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To engineers with an interest in earthquakes there are a number of advantages in continually and accurately monitoring seismic activity in the UK. Monitoring is an integral part of the way we predict seismic hazard over a desired period. If there is an earthquake it allows us to assess whether intensity measures, like peak ground acceleration, are problematic at a location in terms of an engineered structure.
If working on ground motion prediction equations it allows our models to be tested. If engaged in an activity that causes earthquakes (dam impoundment, fracking, geothermal energy, deep waste water disposal etc.) it allows the effects of such behaviour to be discriminated from background activity. Where an industrial activity is suspected of causing tremors it can allow such claims to be verified or dismissed.
However, this talk does not focus on what we do with earthquake data, but how we get that data in the UK. This presentation outlines the types of seismic stations operated in the UK, how data is handled and some of the pitfalls and problems of running a network that has been operational since 1969. As well as maintaining its own network of sensors the BGS runs seismic stations on behalf of a number of companies across the UK.
These are typically to provide absolute measurements of ground motion during an earthquake and are installed at dams and power stations. In some cases these stations aid site specific characterization in advance of major civil engineering projects. The design and use of these site specific monitoring stations will be discussed in detail, including how the data from such stations is combined with the wider BGS network to enhance the functionality of the data.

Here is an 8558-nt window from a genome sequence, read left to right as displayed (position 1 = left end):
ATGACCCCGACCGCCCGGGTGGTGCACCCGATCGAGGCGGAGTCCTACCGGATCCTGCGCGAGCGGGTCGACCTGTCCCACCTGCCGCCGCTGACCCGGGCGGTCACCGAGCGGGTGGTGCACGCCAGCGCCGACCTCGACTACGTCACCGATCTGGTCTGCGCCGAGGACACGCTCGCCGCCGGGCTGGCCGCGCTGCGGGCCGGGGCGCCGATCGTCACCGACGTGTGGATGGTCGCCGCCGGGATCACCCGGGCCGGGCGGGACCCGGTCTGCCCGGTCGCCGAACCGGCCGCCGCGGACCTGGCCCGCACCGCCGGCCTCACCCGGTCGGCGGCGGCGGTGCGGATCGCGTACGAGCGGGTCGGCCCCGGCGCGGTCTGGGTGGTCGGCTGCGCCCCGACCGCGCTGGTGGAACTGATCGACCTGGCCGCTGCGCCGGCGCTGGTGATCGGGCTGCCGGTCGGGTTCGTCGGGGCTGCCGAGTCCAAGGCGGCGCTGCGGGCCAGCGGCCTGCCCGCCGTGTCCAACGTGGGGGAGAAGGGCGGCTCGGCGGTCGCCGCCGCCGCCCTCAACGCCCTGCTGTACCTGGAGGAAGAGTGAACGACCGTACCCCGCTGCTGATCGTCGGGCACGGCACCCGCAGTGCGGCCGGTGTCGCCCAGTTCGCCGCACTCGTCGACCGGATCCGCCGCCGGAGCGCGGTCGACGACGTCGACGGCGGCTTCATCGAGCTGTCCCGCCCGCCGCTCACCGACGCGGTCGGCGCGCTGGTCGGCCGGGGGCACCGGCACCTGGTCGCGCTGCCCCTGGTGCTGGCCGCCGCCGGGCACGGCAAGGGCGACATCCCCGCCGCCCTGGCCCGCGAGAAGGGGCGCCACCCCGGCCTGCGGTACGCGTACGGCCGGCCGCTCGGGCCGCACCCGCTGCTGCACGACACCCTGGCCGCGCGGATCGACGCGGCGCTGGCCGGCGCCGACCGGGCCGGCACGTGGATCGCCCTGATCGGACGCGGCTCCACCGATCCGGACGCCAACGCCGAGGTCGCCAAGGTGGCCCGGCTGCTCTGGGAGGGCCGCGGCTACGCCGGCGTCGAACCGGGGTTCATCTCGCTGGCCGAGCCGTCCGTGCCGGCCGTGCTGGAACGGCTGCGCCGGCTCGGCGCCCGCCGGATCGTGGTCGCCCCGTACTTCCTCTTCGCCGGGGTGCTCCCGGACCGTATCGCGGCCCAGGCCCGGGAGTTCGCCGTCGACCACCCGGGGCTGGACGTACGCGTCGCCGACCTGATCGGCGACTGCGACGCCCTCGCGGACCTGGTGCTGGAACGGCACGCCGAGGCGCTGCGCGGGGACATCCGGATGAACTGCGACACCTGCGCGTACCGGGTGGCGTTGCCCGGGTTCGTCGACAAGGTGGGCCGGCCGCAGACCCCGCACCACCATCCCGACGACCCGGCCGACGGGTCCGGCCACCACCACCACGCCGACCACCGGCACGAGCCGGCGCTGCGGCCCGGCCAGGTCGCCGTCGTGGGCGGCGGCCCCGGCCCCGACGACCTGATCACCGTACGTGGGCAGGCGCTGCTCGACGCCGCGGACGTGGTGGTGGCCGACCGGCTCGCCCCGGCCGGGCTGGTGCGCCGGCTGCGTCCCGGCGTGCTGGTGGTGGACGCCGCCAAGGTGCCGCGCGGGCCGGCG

David Hawthorn is a seismologist with the British Geological Survey (BGS) and has worked as a geophysicist since 2003. He initially worked in the private sector carrying out ground penetrating radar surveys of engineered structures such as roads, bridges and tunnels. He moved into academia in 2007, working in UKRI's SEIS-UK facility at the University of Leicester.
There he supported a variety of projects including global tomography, volcanic studies, landslide investigations, iceberg and glacial behaviour, crustal structure investigations and quantifying seal mating behaviour. He moved to the BGS in 2015. He has extensive experience of the deployment and management of passive seismic networks, which he has done in environments as diverse as the Yemeni desert and central Icelandic.
His work has included rapid deployments of seismic networks in the immediate aftermath of damaging earthquakes in Italy (2016, Umbria, 6.6Mw), Chile (2010, Maule, 8.8Mw) and Indonesia (2009, Sumatra, 7.6Mw). At BGS his work is primarily, but not solely, focused on running the UK's network of around 100 seismic stations.
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